Computational protocol: Lineage-Specific Evolutionary Histories and Regulation of Major Starch Metabolism Genes during Banana Ripening

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Protocol publication

[…] Members of starch metabolism gene families were identified using predicted proteomes of twelve plant species (Supplementary Table ): M. acuminata (Musaceae, order Zingiberales); rice, Brachypodium, sorghum and maize (Poaceae, order Poales); date palm (Arecaceae, order Arecales), Arabidopsis, grapevine, tomato, potato, peach and woodland strawberry. Protein sequences were identified by combining a BLASTP clustering strategy using a list of reference proteins (Supplementary Table ) and information from Pathway tools databases (), MusaCyc (), the Greenphyl database () and InterProScan () to confirm and complement clustering results.Protein sequences were aligned with MAFFT version 6.717b (). Maximum-likelihood phylogenetic analysis was performed with PhyML version 3.0 () using the LG evolution model and gamma distributed substitution rates. The WAG model () was used for the BAM family. Tree topology was built based on best of nearest neighbor interchange and subtree pruning and re-graphing methods. An approximate likelihood-ratio test with a Shimodaira–Hasegawa–like procedure () was used to estimate branch supports. Sequences from Chlamydomonas reinhardtii (Chlorophytae, green algae), Physcomitrella patens (Bryophytae, moss) and Selaginella mollendorffii (Plantae, Lycophyta) were retrieved from the Greenphyl database v.4.02 (). They were used to identify ancestral groups that originated before angiosperm radiation and to root trees. The global phylogenetic tree of AGPases and phylogenetic trees of SBE and ISA gene families were rooted using sequences from the cyanobacteria Anabaena cylindrica. Short sequences disrupting phylogenetic analyses were not used. Trees were visualized with FigTree v.1.3.1. AGPase subunit types were identified using a global phylogenetic tree of AGPase proteins and annotation of A. thaliana, rice and maize AGPases. For each subunit type, a separate phylogenetic tree was constructed. [...] Duplicated gene pairs resulting from banana WGD were identified based on Musa ancestral blocks available at http://banana-genome.cirad.fr/dotplot () and in the Plant Genome Duplication Database (PGDD, ). WGD gene pairs were identified as deriving from α or β Musa WGD using available α and β blocks (). Additional paralogous relationships were detected using SynMap with default parameters and a 3 to 3 quota-align ratio for banana (). Gene scale duplications corresponding to two consecutive duplicated genes (tandem duplications) and duplicated genes separated by twenty or fewer gene loci (proximal duplications) were detected based on the order of gene identifiers along the chromosomes using an in house-script. Syntenic blocks from the PGDD and published data were used to identify WGD-derived genes for plant species other than banana (; ; ; ). SynFind was used for synteny search at specific regions between species. [...] Banana RNA-Seq data correspond to fourteen libraries that were produced using the method detailed in the supplementary material of . They are available at NCBI SRA under accession number ERP0116302. Illumina reads were mapped onto banana gene models. Expression levels for banana starch metabolism genes were normalized in RPKM (reads per kilobase of exon per million mapped reads on banana gene models) and visualized using the MeV application (version 4.9) from the TM4 software suite (). […]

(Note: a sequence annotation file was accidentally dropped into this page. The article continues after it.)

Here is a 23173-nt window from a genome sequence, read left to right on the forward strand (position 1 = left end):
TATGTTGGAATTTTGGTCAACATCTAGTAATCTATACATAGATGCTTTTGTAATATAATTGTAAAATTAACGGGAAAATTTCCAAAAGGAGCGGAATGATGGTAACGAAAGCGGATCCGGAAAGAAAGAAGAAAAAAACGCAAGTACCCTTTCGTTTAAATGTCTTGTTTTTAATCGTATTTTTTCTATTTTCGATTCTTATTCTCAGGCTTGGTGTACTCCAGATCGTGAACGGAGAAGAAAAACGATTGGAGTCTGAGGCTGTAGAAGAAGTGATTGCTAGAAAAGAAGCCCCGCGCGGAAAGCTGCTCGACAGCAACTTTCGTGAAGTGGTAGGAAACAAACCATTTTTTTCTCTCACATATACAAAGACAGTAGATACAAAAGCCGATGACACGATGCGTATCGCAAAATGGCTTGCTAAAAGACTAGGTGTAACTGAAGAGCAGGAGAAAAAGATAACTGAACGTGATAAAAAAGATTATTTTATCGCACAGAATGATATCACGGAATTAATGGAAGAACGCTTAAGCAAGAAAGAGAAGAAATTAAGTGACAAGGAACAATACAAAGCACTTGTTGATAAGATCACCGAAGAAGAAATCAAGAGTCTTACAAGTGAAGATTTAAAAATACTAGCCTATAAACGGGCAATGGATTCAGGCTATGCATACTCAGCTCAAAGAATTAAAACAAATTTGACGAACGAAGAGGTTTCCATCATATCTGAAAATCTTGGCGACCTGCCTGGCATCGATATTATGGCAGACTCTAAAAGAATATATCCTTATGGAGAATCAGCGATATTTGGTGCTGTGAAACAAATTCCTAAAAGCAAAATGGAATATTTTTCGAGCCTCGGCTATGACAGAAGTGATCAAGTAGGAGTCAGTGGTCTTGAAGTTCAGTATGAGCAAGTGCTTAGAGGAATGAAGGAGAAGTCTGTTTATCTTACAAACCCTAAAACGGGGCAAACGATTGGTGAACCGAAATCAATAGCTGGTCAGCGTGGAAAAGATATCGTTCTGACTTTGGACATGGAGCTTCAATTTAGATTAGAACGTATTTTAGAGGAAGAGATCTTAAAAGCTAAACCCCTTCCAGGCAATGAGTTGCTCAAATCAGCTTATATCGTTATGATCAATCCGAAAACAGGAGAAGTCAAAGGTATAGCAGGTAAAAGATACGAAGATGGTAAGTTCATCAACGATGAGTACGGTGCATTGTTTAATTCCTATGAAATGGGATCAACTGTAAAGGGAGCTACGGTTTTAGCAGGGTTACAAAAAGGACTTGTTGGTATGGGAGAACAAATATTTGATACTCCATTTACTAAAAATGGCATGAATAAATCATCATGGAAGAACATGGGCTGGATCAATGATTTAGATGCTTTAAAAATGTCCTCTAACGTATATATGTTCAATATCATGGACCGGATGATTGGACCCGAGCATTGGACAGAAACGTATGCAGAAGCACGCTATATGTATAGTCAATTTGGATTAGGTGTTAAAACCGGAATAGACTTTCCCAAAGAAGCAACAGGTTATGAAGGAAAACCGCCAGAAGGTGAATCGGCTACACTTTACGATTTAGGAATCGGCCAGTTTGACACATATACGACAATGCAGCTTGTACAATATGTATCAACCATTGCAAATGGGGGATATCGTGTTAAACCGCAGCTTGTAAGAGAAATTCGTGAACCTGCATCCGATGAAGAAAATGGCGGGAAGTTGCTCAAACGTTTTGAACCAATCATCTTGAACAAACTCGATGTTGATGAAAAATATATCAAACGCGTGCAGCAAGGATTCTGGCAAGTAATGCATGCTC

Pipeline specifications

Software tools BLASTP, Pathway Tools, InterProScan, MAFFT, PhyML, FigTree, SynMap, QUOTA-ALIGN, SynFind, TM4
Databases SRA PGDD
Applications Genome annotation, Phylogenetics, RNA-seq analysis
Organisms Musa acuminata
Diseases Metabolism, Inborn Errors
Chemicals Adenosine Diphosphate, Carbohydrates, Glucose